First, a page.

About a Boy

The life and death of Johnny Romano, the youngest professional skateboarder ever.
About A Boy
Step by step Johnny learns to do a rock and roll at the Galveston skate park that would later bear his name.

Galveston, May 18, 2008

He stands at the lip of the bowl, which looks like a giant, empty swimming pool, and gazes at the brand-new concrete. He plops down his skateboard and sets his left foot on top of it, rolling it back and forth a few times near the edge. Except for his blue jeans, he’s wearing all black—shoes, T-shirt, cap—and looks like any other skinny ten-year-old, except for the hospital band on his right wrist.

The skate park isn’t officially open yet, but his mom has a friend with the city who gave them special permission to get in this Sunday morning. Today he has one goal: to drop in, skate over to the other side, and return, building speed so he can zoom up the side of the bowl, power his board over the edge, slam the front wheels on the concrete, turn, pivot on the back wheels, and cruise back down. It’s a trick called a rock and roll, and he’s never done it in a bowl. Other kids will have all summer to learn how to do it. Johnny Romano, the youngest professional skater in the world, has 45 minutes. This is his last chance.

Johnny Romano first climbed onto a skateboard when he was two years old. It was 2000, and Johnny and his four-year-old brother, Joey, found their dad’s old board in the garage. Joey lay on it as if he were a surfer paddling out to catch a wave. Johnny stood on it as if he were a skater—and didn’t fall off. Their father smiled. Mike Romano had grown up in Houston, skating every day on the half-pipe in his yard; he spent summers in Galveston, where he surfed the waves and rolled down the seawall. Mike had been serious enough about skating that he’d gone to California once and competed in a contest with Tony Hawk, who would one day become the most famous skateboarder of all time. But he had left the sport far behind when he met Julie Batten while both were working at the Southwest Airlines ticket counter at Hobby Airport. They married in 1993 and settled down, first in Phoenix, then Dallas, and eventually Houston.

Mike built his little skaters a huge half-pipe in their north Houston backyard—24 feet long, 16 feet wide, and 4 feet tall. He would pad up the boys’ knees and put helmets on their heads. Johnny was like all kids at first, legs straight, body stiff, nervous. But he skated for hours, rolling back and forth, up and down the wooden slopes, and learned to bend his knees, lean his shoulders forward, and use his arms for balance. He wasn’t a daredevil; he was cautious and methodical, afraid of getting hurt. Mike had to nail a hockey stick onto the ramp a foot off the bottom so Johnny would have a makeshift ledge to drop in from. Then Mike moved it up six inches and Johnny dropped in from there. Eventually he worked his way to the top.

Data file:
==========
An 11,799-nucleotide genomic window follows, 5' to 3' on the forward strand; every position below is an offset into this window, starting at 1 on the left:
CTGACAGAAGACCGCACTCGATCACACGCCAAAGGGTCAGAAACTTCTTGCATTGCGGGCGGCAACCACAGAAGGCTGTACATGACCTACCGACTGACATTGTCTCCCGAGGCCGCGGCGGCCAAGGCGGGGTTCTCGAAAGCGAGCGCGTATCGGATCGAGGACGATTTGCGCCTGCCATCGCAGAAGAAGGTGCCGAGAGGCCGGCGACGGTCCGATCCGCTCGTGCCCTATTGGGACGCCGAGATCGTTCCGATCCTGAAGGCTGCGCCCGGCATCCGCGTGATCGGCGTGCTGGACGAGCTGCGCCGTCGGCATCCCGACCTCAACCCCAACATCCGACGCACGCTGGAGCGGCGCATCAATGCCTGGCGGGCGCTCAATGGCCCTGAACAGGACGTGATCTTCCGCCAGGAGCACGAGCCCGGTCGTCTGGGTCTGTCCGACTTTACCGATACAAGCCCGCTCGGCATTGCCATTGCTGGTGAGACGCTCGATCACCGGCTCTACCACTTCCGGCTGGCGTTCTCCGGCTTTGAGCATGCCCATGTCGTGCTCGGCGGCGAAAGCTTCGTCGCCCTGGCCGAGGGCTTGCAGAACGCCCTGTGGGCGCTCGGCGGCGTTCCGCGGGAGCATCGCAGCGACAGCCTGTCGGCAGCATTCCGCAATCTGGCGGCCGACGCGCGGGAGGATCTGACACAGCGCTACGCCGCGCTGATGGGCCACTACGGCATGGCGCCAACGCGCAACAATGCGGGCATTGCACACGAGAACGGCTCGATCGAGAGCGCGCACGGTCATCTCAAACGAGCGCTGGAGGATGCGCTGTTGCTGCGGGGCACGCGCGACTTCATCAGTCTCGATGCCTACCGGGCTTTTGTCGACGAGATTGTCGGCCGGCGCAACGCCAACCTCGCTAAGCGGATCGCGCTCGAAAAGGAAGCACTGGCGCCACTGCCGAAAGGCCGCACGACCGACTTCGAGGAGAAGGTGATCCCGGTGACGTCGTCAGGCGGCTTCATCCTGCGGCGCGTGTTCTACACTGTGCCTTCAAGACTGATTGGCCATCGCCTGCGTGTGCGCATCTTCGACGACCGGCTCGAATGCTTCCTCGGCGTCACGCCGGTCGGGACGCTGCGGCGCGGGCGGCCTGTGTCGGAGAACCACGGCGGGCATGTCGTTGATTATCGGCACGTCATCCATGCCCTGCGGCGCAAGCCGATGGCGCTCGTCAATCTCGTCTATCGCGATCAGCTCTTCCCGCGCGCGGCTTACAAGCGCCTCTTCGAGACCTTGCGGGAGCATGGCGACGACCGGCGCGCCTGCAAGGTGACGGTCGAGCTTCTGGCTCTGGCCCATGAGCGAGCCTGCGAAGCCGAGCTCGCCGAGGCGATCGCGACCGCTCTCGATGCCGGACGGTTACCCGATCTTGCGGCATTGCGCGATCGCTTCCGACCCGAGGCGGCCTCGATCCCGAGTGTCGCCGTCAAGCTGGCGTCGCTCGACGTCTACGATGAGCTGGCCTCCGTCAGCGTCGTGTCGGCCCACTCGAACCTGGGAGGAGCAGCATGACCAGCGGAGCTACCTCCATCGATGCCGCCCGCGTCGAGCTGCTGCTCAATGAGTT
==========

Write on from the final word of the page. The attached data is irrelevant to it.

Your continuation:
The Romanos—including daughter Sophie, who was born in 2002—took regular trips to Galveston, where they had family and friends, and Mike would take his boys out on the waves. Johnny loved the water (he wore his swimsuit all the time) and stood on his first surfboard at three. He was a remarkably good-looking child. “Joey is handsome,” his mother would say, “but Johnny is pretty—Ashton Kutcher pretty.” Johnny was a natural athlete and free spirit, always moving. His dad and brother would be inside playing a Tony Hawk video game and Johnny would be out on the half-pipe skating. He’d ask them, “Why play a skateboard video game when we can just go outside and skate?”

So it was obvious to Mike and Julie in early May 2005 that something was wrong. The seven-year-old boy who usually leaped out of bed in the morning now slept in. He was lethargic and pale and complained that his gums hurt. Three trips to the dentist solved nothing. On May 26 Johnny was riding his board in the driveway when he had to stop; he told his parents he was dizzy. “I felt wobbly at school today,” he added. They took him to a doctor, who drew blood and told them to go immediately to Texas Children’s Hospital. Johnny had acute lymphoblastic leukemia, or ALL, the most common form of childhood cancer. If untreated, he would probably die in weeks.

It’s only ten a.m. but it’s already hot, that sticky Galveston hot. Johnny’s not alone at the park. His best friend, Heath, a seventeen-year-old local skating legend, is there too, and so are Joey, Sophie, their grandmother and aunt, and other friends and family. Of course Mike and Julie are there. Mike brings his board. He has close-cropped hair, a holdover from two years ago when he shaved his head in solidarity with Johnny. The two share the same toothy grin. Julie is pretty and tall, with dark hair. She is methodical and driven; although she has never skated a day in her life, she understands her son better than anyone.

Johnny’s cancer had struck him in his marrow, where the blood cells are made. His immature white blood cells were multiplying rapidly; if they weren’t stopped, these “blasts” would crowd out the developing white and red cells and platelets and spill over into the bloodstream, spreading to his other organs. In the early hours of that first morning, Mike and Julie waited at Texas Children’s Hospital in a terrified daze, not knowing what to do. Finally a doctor gave them a piece of good news: Johnny was in the standard risk category, with a 70 percent chance of surviving. Julie broke down in tears. “Seventy percent?” she cried. “That’s barely passing!”

Johnny’s doctors laid out a battle plan: seven months of harsh weekly chemo, then three years of monthly “maintenance” treatment. His first chemo drug, vincristine, was so powerful that a stray drop on the skin or in the muscle would eat it away

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